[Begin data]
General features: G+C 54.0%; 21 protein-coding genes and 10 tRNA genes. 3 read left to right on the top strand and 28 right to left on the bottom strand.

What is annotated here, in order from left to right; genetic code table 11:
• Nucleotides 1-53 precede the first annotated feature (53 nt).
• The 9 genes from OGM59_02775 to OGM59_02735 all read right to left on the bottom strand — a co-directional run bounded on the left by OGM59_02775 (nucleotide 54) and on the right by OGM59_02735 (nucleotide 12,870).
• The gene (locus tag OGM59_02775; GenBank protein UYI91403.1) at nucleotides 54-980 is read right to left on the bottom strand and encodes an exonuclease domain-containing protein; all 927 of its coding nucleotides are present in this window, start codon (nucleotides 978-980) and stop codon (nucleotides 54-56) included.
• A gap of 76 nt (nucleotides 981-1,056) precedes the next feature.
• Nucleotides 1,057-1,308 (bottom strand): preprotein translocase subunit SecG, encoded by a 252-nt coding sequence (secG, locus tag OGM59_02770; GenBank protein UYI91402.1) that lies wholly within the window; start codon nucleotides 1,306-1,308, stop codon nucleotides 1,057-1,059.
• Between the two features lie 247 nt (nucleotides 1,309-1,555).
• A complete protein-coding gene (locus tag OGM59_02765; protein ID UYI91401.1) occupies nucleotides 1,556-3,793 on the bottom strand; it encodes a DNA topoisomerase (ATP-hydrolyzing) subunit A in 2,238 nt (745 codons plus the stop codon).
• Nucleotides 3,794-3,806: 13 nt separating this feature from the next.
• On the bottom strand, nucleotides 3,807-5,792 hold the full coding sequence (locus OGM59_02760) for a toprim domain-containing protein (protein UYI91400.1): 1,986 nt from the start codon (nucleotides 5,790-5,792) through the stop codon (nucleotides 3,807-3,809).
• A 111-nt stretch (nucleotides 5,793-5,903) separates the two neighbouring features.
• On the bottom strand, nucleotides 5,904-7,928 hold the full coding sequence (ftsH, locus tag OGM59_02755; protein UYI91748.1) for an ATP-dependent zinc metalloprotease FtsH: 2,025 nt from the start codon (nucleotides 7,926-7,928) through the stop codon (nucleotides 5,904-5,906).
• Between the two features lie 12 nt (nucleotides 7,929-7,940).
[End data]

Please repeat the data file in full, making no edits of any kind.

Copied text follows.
General features: G+C 54.0%; 21 protein-coding genes and 10 tRNA genes. 3 read left to right on the top strand and 28 right to left on the bottom strand.

What is annotated here, in order from left to right; genetic code table 11:
• Nucleotides 1-53 precede the first annotated feature (53 nt).
• The 9 genes from OGM59_02775 to OGM59_02735 all read right to left on the bottom strand — a co-directional run bounded on the left by OGM59_02775 (nucleotide 54) and on the right by OGM59_02735 (nucleotide 12,870).
• The gene (locus tag OGM59_02775; GenBank protein UYI91403.1) at nucleotides 54-980 is read right to left on the bottom strand and encodes an exonuclease domain-containing protein; all 927 of its coding nucleotides are present in this window, start codon (nucleotides 978-980) and stop codon (nucleotides 54-56) included.
• A gap of 76 nt (nucleotides 981-1,056) precedes the next feature.
• Nucleotides 1,057-1,308 (bottom strand): preprotein translocase subunit SecG, encoded by a 252-nt coding sequence (secG, locus tag OGM59_02770; GenBank protein UYI91402.1) that lies wholly within the window; start codon nucleotides 1,306-1,308, stop codon nucleotides 1,057-1,059.
• Between the two features lie 247 nt (nucleotides 1,309-1,555).
• A complete protein-coding gene (locus tag OGM59_02765; protein ID UYI91401.1) occupies nucleotides 1,556-3,793 on the bottom strand; it encodes a DNA topoisomerase (ATP-hydrolyzing) subunit A in 2,238 nt (745 codons plus the stop codon).
• Nucleotides 3,794-3,806: 13 nt separating this feature from the next.
• On the bottom strand, nucleotides 3,807-5,792 hold the full coding sequence (locus OGM59_02760) for a toprim domain-containing protein (protein UYI91400.1): 1,986 nt from the start codon (nucleotides 5,790-5,792) through the stop codon (nucleotides 3,807-3,809).
• A 111-nt stretch (nucleotides 5,793-5,903) separates the two neighbouring features.
• On the bottom strand, nucleotides 5,904-7,928 hold the full coding sequence (ftsH, locus tag OGM59_02755; protein UYI91748.1) for an ATP-dependent zinc metalloprotease FtsH: 2,025 nt from the start codon (nucleotides 7,926-7,928) through the stop codon (nucleotides 5,904-5,906).
• Between the two features lie 12 nt (nucleotides 7,929-7,940).